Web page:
• Anita Demitroff

Bringing Structures Home: Making Secondary Technology Accessible


CLIL may be fun in Primary, but its counterpart in Secondary can sometimes be text-laden and content heavy. Technology as a subject may be an exception, and not just because there is an opportunity to use robotics. Even a topic as dry as structures can be made more approachable.


By bringing concepts home we mean finding practical examples. Some topics like simple machines lend themselves well to this; we can explain the theory with realia, like kitchen utensils. However, with an item like structures, we have to bring the student out into the community to find the real thing. When I was sent out to make videos in the pandemic, I went down our seaside promenade in search of the different types of structures in the curriculum. After a quick stroll I was able to find almost every kind mentioned in the syllabus. There was even a chapel with an arched doorway, but the structure that eluded me was a suspended one. As luck would have it, though, I was able to add a photo onto which a suspension bridge had been photoshopped in. It seems a local academic wanted to link our city with a neighbouring one, but the project had been scrapped. That was an interesting piece of history for the class.


Taking this topic out into the street led to new opportunities for thinking and speaking. Those of us who work with teens know that getting them to voice their opinions is like drawing blood from a stone, but here was a chance to debate design choices.



Benches, for instance, play a crucial role in our urban settings; our walkway had two types: a shell structure and others made from a frame. We could therefore consider which one was better and with what criteria. The framed structure was more appealing, but it was expensive and easily vandalised. On the other hand, the ugly cement shell has survived over the decades and was probably cheap to install.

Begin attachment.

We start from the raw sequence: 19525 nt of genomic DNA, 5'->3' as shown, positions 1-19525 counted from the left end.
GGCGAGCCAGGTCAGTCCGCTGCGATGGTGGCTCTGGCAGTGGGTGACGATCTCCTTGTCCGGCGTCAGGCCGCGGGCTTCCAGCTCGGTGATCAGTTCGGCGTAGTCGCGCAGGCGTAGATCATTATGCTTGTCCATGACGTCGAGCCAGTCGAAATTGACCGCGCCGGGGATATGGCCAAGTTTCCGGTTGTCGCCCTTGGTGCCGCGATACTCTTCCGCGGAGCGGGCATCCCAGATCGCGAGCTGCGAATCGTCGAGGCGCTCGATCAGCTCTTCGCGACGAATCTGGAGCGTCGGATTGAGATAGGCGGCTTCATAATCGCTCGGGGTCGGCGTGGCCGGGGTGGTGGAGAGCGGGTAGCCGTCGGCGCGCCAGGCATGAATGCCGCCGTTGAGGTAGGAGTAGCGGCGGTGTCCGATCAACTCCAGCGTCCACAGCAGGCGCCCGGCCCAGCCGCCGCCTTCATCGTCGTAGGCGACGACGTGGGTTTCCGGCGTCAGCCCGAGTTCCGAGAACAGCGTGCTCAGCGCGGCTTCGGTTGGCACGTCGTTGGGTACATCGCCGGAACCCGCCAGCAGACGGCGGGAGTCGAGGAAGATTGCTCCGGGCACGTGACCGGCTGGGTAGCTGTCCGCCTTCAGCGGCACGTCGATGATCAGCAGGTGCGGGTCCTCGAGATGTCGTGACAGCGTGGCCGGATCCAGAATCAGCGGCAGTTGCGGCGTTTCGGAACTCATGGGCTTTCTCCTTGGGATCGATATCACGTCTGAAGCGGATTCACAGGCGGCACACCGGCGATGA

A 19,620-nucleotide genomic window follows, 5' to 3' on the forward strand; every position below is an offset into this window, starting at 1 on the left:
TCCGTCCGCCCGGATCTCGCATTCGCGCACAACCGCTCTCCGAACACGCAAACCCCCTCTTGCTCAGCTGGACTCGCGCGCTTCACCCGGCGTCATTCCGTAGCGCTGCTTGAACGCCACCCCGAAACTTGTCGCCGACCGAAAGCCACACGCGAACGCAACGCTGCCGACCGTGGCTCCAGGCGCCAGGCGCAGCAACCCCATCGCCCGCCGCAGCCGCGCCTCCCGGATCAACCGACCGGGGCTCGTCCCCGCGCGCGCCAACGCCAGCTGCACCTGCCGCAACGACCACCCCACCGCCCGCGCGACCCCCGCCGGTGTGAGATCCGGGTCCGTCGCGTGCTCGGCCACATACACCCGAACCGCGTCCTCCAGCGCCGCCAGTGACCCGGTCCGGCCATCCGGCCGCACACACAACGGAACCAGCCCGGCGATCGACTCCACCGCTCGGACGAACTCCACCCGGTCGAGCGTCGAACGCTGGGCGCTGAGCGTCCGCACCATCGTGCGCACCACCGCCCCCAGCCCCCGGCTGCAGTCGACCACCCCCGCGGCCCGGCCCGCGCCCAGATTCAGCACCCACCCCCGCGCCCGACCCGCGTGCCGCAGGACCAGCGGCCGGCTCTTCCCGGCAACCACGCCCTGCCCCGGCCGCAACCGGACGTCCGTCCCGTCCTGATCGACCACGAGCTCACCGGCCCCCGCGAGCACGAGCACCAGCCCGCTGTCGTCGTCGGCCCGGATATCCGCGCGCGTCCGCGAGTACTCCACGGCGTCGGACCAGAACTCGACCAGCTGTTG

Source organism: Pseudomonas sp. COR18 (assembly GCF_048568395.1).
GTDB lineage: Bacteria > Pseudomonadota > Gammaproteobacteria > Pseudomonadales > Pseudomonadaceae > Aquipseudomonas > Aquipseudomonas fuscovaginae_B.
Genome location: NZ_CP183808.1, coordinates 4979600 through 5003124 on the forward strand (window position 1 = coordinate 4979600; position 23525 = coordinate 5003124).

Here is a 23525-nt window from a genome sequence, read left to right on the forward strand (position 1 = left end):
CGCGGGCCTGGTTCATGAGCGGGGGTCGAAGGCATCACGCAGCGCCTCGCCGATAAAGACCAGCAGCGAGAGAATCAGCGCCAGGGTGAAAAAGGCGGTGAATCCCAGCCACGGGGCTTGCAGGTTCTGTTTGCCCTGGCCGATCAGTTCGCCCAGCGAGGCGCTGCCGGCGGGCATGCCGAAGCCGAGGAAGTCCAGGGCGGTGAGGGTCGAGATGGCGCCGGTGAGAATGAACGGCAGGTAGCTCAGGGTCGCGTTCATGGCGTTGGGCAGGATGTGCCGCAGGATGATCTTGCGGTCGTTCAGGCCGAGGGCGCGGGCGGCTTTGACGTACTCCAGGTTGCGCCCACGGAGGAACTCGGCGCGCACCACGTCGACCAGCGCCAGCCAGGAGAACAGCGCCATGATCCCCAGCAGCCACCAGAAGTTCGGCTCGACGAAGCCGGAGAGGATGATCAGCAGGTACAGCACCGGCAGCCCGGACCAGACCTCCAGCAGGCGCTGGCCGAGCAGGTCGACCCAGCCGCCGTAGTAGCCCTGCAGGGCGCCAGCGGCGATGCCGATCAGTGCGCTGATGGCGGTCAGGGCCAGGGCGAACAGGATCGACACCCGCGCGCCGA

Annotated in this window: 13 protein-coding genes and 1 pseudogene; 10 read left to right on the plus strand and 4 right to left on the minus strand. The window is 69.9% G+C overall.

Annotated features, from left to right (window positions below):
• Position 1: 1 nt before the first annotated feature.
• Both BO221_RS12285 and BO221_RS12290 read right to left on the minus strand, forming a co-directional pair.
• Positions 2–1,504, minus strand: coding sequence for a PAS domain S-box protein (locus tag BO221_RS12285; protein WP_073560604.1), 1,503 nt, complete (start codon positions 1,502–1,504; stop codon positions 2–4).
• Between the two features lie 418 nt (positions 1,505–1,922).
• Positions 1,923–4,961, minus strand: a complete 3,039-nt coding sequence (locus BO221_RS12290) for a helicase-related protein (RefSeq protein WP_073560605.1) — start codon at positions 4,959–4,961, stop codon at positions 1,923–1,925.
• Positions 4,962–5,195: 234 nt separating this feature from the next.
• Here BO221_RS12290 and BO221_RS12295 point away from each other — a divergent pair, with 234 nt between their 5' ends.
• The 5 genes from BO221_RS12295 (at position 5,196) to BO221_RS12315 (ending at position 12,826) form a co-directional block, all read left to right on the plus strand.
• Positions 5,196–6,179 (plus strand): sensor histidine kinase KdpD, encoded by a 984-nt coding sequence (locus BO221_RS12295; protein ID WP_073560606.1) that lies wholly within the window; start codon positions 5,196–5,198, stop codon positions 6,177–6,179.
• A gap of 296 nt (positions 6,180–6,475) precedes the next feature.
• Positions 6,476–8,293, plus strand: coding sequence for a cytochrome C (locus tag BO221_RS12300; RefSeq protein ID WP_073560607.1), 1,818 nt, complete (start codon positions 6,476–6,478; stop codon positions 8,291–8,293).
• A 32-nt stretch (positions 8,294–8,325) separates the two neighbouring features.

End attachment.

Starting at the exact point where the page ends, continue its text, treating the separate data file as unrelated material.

Discussing practical issues may be easier than dealing with something abstract.

  • Which bench design is better?

  • Is it a good idea to connect the two cities with bridges?

  • Would you find this shell chair comfortable?

  • Is there a way to use sustainable materials, like seafood shells, to build the mass structures of the piers?



Finding solutions to problems may also engage learners. In one such case study, this time related to forces, there had been reports of balconies collapsing under the weight of small paddling pools. The families hadn’t calculated the added weight of the water!


With something invisible and therefore abstract like forces, it is even more important to get real. For example, we can imitate the cantilever structure achieved in a local building by balancing a pile of books. Another practical exercise is to hold up a pile of books with sheets of paper folded and taped in different ways: in a tall triangle, a rectangle or a cylinder.

Which structure is the strongest, shown by the number of books it can hold?

The third one.


A variety of activities gives a class texture and makes it more likely to appeal to all kinds of learners. Yes, there is a lot of content to wade through in Technology. Even small interventions can have great impact and could inspire someone to carry out ambitious engineering projects.

Did you find these ideas useful for Technology?

We’d love to hear your thoughts!


By Ana Demitroff


Bio: Ana has been in the classroom longer than she cares to admit, but she still gets a kick from the experience and continues to learn from her colleagues and students at the You First Language Centre.